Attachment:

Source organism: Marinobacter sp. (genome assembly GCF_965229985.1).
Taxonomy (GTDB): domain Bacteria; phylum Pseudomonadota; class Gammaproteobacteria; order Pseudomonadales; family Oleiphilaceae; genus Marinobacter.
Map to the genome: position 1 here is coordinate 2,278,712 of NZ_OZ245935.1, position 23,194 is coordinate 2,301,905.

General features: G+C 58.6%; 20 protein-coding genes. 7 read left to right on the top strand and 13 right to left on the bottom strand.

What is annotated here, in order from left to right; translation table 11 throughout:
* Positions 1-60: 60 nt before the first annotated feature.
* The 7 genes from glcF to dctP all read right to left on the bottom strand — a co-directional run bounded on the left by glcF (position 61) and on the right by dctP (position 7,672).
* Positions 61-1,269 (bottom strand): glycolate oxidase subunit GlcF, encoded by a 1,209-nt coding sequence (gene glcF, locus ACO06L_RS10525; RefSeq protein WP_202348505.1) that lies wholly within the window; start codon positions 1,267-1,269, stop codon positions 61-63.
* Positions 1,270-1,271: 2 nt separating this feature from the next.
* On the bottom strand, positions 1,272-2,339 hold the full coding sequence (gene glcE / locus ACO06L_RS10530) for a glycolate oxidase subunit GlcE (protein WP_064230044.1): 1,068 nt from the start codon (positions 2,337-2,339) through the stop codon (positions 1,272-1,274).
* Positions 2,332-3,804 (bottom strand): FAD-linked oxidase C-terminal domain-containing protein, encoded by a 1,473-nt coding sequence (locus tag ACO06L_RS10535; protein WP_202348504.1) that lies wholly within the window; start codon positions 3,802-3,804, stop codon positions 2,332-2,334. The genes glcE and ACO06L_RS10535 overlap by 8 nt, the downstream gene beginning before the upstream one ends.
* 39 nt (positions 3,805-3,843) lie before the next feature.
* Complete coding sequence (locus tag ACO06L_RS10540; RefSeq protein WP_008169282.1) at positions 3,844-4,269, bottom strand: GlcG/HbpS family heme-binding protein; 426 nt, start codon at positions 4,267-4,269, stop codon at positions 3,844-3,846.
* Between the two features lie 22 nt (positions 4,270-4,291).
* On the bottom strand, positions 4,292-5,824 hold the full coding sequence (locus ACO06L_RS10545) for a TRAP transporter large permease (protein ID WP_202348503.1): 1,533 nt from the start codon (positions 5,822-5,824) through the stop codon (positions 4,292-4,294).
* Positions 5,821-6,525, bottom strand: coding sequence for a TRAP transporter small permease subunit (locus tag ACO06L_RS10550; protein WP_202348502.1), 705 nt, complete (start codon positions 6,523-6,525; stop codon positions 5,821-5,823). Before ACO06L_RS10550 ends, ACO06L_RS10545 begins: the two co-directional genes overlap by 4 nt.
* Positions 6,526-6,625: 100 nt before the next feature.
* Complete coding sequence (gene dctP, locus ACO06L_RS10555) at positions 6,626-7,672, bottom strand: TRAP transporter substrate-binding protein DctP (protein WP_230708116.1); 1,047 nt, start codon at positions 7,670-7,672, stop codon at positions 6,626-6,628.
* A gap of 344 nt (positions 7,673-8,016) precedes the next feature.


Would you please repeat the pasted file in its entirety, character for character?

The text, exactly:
Source organism: Marinobacter sp. (genome assembly GCF_965229985.1).
Taxonomy (GTDB): domain Bacteria; phylum Pseudomonadota; class Gammaproteobacteria; order Pseudomonadales; family Oleiphilaceae; genus Marinobacter.
Map to the genome: position 1 here is coordinate 2,278,712 of NZ_OZ245935.1, position 23,194 is coordinate 2,301,905.

General features: G+C 58.6%; 20 protein-coding genes. 7 read left to right on the top strand and 13 right to left on the bottom strand.

What is annotated here, in order from left to right; translation table 11 throughout:
* Positions 1-60: 60 nt before the first annotated feature.
* The 7 genes from glcF to dctP all read right to left on the bottom strand — a co-directional run bounded on the left by glcF (position 61) and on the right by dctP (position 7,672).
* Positions 61-1,269 (bottom strand): glycolate oxidase subunit GlcF, encoded by a 1,209-nt coding sequence (gene glcF, locus ACO06L_RS10525; RefSeq protein WP_202348505.1) that lies wholly within the window; start codon positions 1,267-1,269, stop codon positions 61-63.
* Positions 1,270-1,271: 2 nt separating this feature from the next.
* On the bottom strand, positions 1,272-2,339 hold the full coding sequence (gene glcE / locus ACO06L_RS10530) for a glycolate oxidase subunit GlcE (protein WP_064230044.1): 1,068 nt from the start codon (positions 2,337-2,339) through the stop codon (positions 1,272-1,274).
* Positions 2,332-3,804 (bottom strand): FAD-linked oxidase C-terminal domain-containing protein, encoded by a 1,473-nt coding sequence (locus tag ACO06L_RS10535; protein WP_202348504.1) that lies wholly within the window; start codon positions 3,802-3,804, stop codon positions 2,332-2,334. The genes glcE and ACO06L_RS10535 overlap by 8 nt, the downstream gene beginning before the upstream one ends.
* 39 nt (positions 3,805-3,843) lie before the next feature.
* Complete coding sequence (locus tag ACO06L_RS10540; RefSeq protein WP_008169282.1) at positions 3,844-4,269, bottom strand: GlcG/HbpS family heme-binding protein; 426 nt, start codon at positions 4,267-4,269, stop codon at positions 3,844-3,846.
* Between the two features lie 22 nt (positions 4,270-4,291).
* On the bottom strand, positions 4,292-5,824 hold the full coding sequence (locus ACO06L_RS10545) for a TRAP transporter large permease (protein ID WP_202348503.1): 1,533 nt from the start codon (positions 5,822-5,824) through the stop codon (positions 4,292-4,294).
* Positions 5,821-6,525, bottom strand: coding sequence for a TRAP transporter small permease subunit (locus tag ACO06L_RS10550; protein WP_202348502.1), 705 nt, complete (start codon positions 6,523-6,525; stop codon positions 5,821-5,823). Before ACO06L_RS10550 ends, ACO06L_RS10545 begins: the two co-directional genes overlap by 4 nt.
* Positions 6,526-6,625: 100 nt before the next feature.
* Complete coding sequence (gene dctP, locus ACO06L_RS10555) at positions 6,626-7,672, bottom strand: TRAP transporter substrate-binding protein DctP (protein WP_230708116.1); 1,047 nt, start codon at positions 7,670-7,672, stop codon at positions 6,626-6,628.
* A gap of 344 nt (positions 7,673-8,016) precedes the next feature.